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Thrice speaks volumes

August 26, 2007|August Brown;Geoff Boucher

Think of some of the worst ideas a zealous rock band could entertain: Say, perhaps, making an elaborate concept record? Released in four consecutive installments? All themed around the elements (fire, water, etc.)?

The new project from the Orange County punk band Thrice is all of that, but the weirdest thing is, the group might actually pull it off.

"I don't know why anyone would want to listen to a band playing the same thing, album after album," singer-guitarist Dustin Kensrue said this week. "Being in a band is like being in a marriage, you have to work at it to keep it up."

And work at it they have. "The Alchemy Index Vols. 1 & 2: Fire & Water" hits stores Oct. 16, furthering the trend of popular post-hard-core bands that appear intent on turning into modern versions of either Rush or Queen. Volumes three and four are due early next year.

"Alchemy Index" finds Thrice occupying the most extreme aspects of their sound, including skittish electronics, bludgeoning rock riffs and acoustic musings similar to Kensrue's recent solo album "Please Come Home."

Not surprisingly, the band's former label, Island Records, passed on the project that initially was conceived as an odds-and-sods collection of sonic experiments that quickly grew more ambitious.

"They weren't overjoyed with it," said Kensrue. "Island had a different view of our future."

The band feels much more confident at its new home, the indie-punk stalwart label Vagrant Records. "We wanted to find a label that would be more flexible," Kensrue said.

Thrice fans have had to be especially flexible in recent years, as their major-label breakthrough, "The Artist In the Ambulance," pruned off the scruffy edges that won over their underground following, and their follow-up, "Vheissu," delved into the involved atmospherics that "Alchemy Index" more fully explores. Self-produced at the band members' O.C. homes, "Alchemy Index" surely will be debated by the Alternative Press crowd as either crazy or crazily brilliant.

As major labels struggle to figure out how to sell rock music at all, Thrice seems content to cede Fall Out Boy levels of post-emo success to peers more eager to flirt with pop stardom.

"You can see people make that choice," said drummer Riley Breckenridge, at a table outside a Starbucks in downtown Orange. "You can either say yes or no. The people that say no are sitting here."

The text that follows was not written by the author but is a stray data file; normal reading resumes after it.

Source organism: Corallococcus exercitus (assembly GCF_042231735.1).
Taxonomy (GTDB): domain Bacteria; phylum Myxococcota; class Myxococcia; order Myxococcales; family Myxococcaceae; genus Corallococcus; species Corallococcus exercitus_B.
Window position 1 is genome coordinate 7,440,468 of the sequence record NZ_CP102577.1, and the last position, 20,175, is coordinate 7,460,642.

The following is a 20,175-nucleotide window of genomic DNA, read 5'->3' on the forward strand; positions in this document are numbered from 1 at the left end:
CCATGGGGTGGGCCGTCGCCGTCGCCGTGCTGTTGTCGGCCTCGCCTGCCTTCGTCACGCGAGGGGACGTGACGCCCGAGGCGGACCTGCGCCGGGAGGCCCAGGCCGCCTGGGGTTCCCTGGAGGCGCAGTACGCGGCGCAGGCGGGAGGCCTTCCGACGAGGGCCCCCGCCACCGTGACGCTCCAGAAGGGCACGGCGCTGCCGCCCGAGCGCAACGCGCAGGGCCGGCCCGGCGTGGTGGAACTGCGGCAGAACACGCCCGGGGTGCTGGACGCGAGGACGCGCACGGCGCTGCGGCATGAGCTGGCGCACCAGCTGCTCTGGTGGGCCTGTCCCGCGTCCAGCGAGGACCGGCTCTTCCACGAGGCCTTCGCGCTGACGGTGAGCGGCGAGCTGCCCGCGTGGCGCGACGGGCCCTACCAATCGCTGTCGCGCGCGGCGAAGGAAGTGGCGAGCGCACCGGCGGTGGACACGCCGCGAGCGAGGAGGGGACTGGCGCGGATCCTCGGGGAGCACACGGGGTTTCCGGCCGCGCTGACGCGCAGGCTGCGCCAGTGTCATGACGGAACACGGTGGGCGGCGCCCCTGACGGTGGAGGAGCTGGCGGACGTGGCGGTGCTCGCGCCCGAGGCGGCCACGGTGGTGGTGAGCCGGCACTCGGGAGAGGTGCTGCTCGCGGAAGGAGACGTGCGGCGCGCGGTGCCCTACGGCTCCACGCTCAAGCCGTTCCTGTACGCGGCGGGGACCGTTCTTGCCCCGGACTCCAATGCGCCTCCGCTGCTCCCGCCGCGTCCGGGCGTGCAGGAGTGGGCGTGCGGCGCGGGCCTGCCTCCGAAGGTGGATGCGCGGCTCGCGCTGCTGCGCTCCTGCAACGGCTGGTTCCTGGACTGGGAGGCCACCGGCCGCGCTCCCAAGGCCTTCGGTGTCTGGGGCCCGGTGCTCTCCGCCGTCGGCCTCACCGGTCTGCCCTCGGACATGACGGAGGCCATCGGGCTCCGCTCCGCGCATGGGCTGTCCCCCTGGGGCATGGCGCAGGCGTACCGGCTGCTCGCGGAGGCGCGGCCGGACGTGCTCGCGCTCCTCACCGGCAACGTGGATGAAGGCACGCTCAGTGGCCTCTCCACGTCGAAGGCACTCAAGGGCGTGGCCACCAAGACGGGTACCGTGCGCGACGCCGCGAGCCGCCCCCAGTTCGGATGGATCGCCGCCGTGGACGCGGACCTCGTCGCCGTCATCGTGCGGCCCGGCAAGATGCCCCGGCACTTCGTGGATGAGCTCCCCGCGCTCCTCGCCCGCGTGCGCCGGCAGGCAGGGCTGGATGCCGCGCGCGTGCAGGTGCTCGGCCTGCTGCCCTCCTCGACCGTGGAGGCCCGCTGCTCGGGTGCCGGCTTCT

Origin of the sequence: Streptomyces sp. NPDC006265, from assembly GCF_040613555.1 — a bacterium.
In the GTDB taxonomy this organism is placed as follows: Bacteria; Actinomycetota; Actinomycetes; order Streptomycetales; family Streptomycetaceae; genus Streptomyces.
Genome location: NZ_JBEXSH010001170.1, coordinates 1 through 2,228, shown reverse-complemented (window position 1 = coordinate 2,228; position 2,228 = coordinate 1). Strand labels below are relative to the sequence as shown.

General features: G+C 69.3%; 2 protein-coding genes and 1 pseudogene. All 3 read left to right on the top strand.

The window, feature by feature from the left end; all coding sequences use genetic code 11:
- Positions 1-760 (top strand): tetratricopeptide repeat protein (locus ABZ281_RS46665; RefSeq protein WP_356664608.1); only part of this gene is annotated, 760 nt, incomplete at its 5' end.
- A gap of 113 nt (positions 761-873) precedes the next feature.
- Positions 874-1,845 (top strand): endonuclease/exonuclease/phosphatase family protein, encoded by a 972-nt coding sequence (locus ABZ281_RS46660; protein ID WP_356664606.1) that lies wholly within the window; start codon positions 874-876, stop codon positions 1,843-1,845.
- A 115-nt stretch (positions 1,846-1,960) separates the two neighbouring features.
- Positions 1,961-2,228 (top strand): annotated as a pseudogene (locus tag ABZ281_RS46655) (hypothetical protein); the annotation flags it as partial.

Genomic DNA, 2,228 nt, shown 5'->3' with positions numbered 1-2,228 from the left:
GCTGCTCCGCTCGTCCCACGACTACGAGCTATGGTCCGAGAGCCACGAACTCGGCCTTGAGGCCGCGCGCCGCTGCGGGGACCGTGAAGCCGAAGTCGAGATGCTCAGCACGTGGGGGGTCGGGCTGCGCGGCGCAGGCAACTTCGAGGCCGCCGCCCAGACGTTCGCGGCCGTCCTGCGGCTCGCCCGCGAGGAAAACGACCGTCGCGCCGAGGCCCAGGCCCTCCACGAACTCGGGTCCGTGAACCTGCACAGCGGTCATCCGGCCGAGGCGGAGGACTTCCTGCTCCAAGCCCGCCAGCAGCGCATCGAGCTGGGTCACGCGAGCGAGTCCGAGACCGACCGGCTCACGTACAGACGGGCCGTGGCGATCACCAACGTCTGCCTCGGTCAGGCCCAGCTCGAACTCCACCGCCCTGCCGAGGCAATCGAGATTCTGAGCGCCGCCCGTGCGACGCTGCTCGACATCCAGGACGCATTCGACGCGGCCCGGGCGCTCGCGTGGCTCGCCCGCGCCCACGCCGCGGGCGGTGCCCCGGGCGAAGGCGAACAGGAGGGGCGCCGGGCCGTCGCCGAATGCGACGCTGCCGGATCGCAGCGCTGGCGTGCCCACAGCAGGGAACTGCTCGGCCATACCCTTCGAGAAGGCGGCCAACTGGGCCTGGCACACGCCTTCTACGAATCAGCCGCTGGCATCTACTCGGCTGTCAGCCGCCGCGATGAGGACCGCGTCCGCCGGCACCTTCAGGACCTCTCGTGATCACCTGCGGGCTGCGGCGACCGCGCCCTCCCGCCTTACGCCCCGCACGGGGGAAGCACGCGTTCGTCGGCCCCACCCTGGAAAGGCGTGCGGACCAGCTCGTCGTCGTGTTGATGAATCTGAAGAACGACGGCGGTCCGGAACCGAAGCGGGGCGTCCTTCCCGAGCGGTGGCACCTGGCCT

-- August Brown


Guitarist Lofgren's long-lost album

BRUCE SPRINGSTEEN and the E Street Band will soon be touring again with new music (their first album in five years, "Magic," is due Oct. 2), and that will put guitar hero Nils Lofgren back on the road, adding even more mileage to a career now ticking toward the four-decade mark.

"Thirty-eight years on the road, that's what it adds up to," Lofgren said. "It's an overwhelming figure to think about."

The rock odyssey of the 56-year-old Chicago native includes a stint with Neil Young (he played on both "After the Gold Rush" and "Tonight's the Night").

One interesting chapter in his own solo career was the 1983 album "Wonderland," released the year before Lofgren joined the E Street Band. The long-lost gem is just now available on CD for the first time thanks to American Beat Recordings, which is making a name for itself by resurrecting albums that went missing in action or just never made it to CD. Among them: Willie Nelson's "Texas in My Soul," Ian Hunter's "All of the Good Ones Are Taken," and Joe Jackson's "Beat Crazy."

Lofgren's "Wonderland" was all but orphaned by MCA Records in the wake of a corporate shake-up that put Irving Azoff (the longtime manager of the Eagles) in charge. The new regime shrugged when they heard "Wonderland." And later, red tape and lack of interest at the label undermined every effort by Lofgren to get the album re-released elsewhere.

"It never got the attention it deserved, it didn't get promotion. I consider it the 'lost classic' of my solo career," he says. "It was very difficult for me. I know I'm not unique, I'm not the only guy it happened to. But it was very frustrating."

The album featured Lofgren on guitar and vocals fronting a power trio that also included drummer Andy Newmark and bassist Kevin McCormick. The band recorded the songs in live takes, and the energy propels cuts such as "Across the Tracks" and "Deadline."

" 'Deadline,' that one is a pretty powerful song, I've even started playing it live again," Lofgren says. "It's great to play that music again. And it's even better to think that now maybe it will actually reach an audience that wants to hear it."

-- Geoff Boucher

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